- Obama shortens sentence of inmate from Cape (1/19/17)9
- Business notebook: Jackson salon owner also opens a clothing store (1/16/17)
- Area hospitals hope a box helps prevent infant deaths (1/19/17)6
- Jackson police describe night of anger, car crashes, drug possession by 18-year-old (1/22/17)5
- Two subjects of interest in 1992 homicide to take polygraph tests (1/15/17)8
- Meat-processing plant faces $70K penalty for Clean Water Act violations (1/17/17)4
- Cape SportsPlex contractor offers a look at the project (1/15/17)14
- Local students to perform with choir at inauguration (1/19/17)3
- Southeast to lose $3.5 million from state in budget cuts (1/18/17)21
- Subjects of interest in 1992 killing take polygraph tests; results not revealed (1/18/17)2
Jackson High School student Nathan Warmack probably got more attention than he bargained for after principal Rick McClard ordered him to leave a school dance for wearing a kilt. Scottish rights supporters from all over the world signed an Internet petition protesting the principal's decision and standing up for the right to wear Scottish regalia.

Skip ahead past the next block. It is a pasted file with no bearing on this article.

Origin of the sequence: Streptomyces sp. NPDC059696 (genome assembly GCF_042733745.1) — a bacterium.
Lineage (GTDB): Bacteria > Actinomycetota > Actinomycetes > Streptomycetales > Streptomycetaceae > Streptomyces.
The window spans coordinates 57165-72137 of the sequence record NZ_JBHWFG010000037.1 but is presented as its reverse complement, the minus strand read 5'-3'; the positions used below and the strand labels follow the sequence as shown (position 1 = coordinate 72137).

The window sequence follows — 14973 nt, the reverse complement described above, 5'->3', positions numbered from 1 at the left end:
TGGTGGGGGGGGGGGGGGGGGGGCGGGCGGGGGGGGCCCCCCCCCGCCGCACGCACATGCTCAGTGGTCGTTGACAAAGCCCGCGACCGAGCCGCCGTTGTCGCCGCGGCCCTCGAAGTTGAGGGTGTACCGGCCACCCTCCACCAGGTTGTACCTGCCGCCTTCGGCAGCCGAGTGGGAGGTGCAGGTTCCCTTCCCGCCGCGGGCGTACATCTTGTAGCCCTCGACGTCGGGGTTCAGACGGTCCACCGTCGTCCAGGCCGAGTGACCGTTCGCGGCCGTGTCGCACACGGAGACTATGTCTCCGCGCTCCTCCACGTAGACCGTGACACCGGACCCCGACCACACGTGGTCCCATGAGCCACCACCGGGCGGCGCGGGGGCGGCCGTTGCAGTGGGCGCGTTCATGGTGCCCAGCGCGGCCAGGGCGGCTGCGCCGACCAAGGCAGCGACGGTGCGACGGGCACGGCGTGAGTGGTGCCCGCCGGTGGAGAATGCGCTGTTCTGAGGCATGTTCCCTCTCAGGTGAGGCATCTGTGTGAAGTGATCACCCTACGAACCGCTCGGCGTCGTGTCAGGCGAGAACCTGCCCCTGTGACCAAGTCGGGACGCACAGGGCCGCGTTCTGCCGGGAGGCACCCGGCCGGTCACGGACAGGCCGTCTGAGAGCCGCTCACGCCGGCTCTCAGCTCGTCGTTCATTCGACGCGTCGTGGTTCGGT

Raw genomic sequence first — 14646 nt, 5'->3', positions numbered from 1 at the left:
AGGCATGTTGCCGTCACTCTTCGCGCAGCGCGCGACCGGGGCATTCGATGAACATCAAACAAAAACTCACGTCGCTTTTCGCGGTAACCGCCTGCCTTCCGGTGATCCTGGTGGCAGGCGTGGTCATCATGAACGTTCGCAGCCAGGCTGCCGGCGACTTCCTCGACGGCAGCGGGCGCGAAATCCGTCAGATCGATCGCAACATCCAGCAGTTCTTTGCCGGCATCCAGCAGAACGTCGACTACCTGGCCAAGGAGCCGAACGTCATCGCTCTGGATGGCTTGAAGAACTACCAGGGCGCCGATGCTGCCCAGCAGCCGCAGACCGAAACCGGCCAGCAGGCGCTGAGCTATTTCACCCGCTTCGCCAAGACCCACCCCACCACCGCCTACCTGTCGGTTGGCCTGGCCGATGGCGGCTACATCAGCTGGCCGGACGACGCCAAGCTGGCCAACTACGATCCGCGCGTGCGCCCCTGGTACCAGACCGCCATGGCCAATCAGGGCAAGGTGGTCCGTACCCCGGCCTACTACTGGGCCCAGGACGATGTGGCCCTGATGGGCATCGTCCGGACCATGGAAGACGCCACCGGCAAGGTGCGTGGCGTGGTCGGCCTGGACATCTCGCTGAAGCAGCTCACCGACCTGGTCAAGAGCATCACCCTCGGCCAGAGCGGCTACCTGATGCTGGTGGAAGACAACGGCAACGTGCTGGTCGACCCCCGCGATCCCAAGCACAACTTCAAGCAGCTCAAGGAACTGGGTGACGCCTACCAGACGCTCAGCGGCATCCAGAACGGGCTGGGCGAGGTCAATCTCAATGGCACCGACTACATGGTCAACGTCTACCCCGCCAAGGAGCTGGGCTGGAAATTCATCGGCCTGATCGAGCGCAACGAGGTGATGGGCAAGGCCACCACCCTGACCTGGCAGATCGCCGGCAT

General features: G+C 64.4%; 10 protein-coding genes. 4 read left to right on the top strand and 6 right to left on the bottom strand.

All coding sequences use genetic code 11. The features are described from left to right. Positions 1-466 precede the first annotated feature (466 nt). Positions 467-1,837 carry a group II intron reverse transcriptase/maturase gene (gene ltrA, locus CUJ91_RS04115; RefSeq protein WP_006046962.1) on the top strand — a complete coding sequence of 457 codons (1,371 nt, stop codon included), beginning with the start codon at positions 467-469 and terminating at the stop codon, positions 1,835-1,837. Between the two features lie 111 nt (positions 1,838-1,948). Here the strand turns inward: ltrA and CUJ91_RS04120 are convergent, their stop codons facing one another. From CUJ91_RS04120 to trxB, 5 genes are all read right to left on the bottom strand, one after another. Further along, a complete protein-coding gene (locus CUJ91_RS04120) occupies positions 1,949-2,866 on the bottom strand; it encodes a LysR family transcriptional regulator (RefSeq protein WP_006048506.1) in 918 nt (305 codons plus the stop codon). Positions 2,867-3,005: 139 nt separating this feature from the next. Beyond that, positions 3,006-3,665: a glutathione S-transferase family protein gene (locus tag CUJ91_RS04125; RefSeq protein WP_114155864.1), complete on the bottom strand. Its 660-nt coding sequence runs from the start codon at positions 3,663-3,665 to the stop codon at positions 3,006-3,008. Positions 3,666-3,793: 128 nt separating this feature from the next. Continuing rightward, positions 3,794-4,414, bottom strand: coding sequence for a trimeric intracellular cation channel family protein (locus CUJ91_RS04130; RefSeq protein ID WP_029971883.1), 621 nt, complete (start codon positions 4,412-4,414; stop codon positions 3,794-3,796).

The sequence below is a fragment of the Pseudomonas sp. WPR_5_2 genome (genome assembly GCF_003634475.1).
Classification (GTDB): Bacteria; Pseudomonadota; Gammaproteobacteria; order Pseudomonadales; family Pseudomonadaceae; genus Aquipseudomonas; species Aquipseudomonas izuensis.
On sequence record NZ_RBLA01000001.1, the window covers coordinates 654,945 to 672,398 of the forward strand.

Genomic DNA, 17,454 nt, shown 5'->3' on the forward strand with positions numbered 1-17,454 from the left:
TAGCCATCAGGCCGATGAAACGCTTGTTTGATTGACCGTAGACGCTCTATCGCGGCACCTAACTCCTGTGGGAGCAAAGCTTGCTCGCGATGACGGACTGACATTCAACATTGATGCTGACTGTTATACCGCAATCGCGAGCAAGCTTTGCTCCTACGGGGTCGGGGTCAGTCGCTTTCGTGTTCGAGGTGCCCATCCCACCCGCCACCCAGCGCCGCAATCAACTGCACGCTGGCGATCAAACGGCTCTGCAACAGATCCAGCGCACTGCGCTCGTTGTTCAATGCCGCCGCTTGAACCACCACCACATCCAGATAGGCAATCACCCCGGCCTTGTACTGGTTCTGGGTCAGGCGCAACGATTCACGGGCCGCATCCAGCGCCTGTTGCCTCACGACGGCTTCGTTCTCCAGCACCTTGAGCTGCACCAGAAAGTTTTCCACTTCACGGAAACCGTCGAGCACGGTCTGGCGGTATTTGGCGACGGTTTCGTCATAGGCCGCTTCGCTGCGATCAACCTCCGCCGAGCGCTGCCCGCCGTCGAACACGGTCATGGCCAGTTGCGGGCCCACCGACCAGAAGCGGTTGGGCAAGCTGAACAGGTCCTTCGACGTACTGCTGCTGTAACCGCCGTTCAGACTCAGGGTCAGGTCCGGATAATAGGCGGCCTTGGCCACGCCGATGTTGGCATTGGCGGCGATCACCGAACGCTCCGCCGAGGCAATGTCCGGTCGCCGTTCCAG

A North Carolina lawyer representing the Warmack family wore a kilt to a school board meeting last week. At the meeting, the board said the principal was wrong to ban Warmack from the dance and that he had been "humiliated" by the action.
The district's attorney said the kilt didn't violate the school's dress code, which bans clothing deemed "disruptive."
The wearing of kilts appears to be one of those topics that get people riled up. Now that the Jackson schools have settled the kilt issue they can get back to being a very good school system.